The Women’s Challenge Presents the Home is Where the Heart is: Obtain, Sustain & Reclaim, concert fundraiser featuring singer-songwriter AVERY Sunshine. Avery Sunshine is known for her thunderous, gospel-bred pipes and heart-to-heart content. She emerged onto the scene with her 2010 self-titled debut album. Fluent in many languages from soul and house to classical and hip hop, AVERY Sunshine expresses with a voice that speaks boldly and tells a uniquely familiar story. Her music tells a story about love, loss, healing and finding the newness of oneself in the midst of it all making her a natural fit for the Home is Where the Heart is concert fundraiser. According Avery Sunshine, “Baltimore is going to get a show. We are going to be like family. You know its like a family reunion. It is going to be fun and from the heart. Very intimate affair.”

LeFemme Totale, an ALL Girl Band, will also perform debuting “The GREEK Explosion.” With a unique blend of sounds from strings, drums, bells, chimes and voices these women will leave you standing in awe. LeFemme Totale “The GREEK Explosion” features JPope Percussionist, Vocalist, Emcee & Spoken Word Artist, Kendall Isadore Violinist, Vocalist & Pianist, and Drummer Shannon Browne, all members of Delta Sigma Theta Sorority, Inc. and Vocalist & Actress Kadejah Oni is a member of Zeta Phi Beta Sorority, Inc.

Home is Where the Heart is: Obtain, Sustain & Reclaim, concert fundraiser is taking place Wednesday, April 1, 2015 at 7:45 PM at the Gordon Center for Performing Arts located at 3506 Gwynnbrook Ave, Owings Mills, MD 21117. This concert fundraiser is geared to raise funds to support the workshops and funds that are necessary to educate potential homeowners and financially support the grants to be given to residents of Baltimore City, Baltimore County and Harford County. With this targeted theme, The Women’s Challenge, Inc. feels it will be a success:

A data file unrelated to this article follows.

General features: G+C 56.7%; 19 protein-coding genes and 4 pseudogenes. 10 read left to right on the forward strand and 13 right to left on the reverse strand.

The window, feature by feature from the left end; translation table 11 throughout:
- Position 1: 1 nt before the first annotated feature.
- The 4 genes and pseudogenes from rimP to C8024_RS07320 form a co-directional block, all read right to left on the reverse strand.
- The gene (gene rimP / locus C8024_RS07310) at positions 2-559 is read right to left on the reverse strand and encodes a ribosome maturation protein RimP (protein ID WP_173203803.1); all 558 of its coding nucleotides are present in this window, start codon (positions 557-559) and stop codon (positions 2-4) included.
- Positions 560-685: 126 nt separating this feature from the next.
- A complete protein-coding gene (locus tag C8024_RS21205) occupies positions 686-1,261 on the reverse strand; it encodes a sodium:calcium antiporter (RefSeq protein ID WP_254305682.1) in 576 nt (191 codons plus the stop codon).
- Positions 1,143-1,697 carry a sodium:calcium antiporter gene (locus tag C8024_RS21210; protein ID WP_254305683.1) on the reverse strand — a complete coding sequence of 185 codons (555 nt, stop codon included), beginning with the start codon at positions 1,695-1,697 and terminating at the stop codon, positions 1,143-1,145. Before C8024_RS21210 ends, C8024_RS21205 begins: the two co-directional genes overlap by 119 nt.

• OBTAIN closing cost and/or down payment assistance through attending first-time home-buyers workshops.
  • SUSTAIN your home with information and resources that will allow homeowners maintenance through weatherization projects and home improvement contractor referrals.
  • RECLAIM homes facing foreclosure by utilizing loan modifications and/or other services that assist with stopping the home foreclosure process.

For tickets and more information about Home is Where the Heart Is, please visit for details. For media inquiries and interview opportunities contact Nika Watkins by email at

Eat more cereal fiber, live longer

CNN Video

Eat more cereal fiber, live longer

Scientists at the Harvard School of Public Health found that people with a diet rich in cereal fiber reduced risk of death compared to those who ate the least amount of cereal fiber.

— Scientists at the Harvard School of Public Health found that people with a diet rich in cereal fiber reduced risk of death compared to those who ate the least amount of cereal fiber.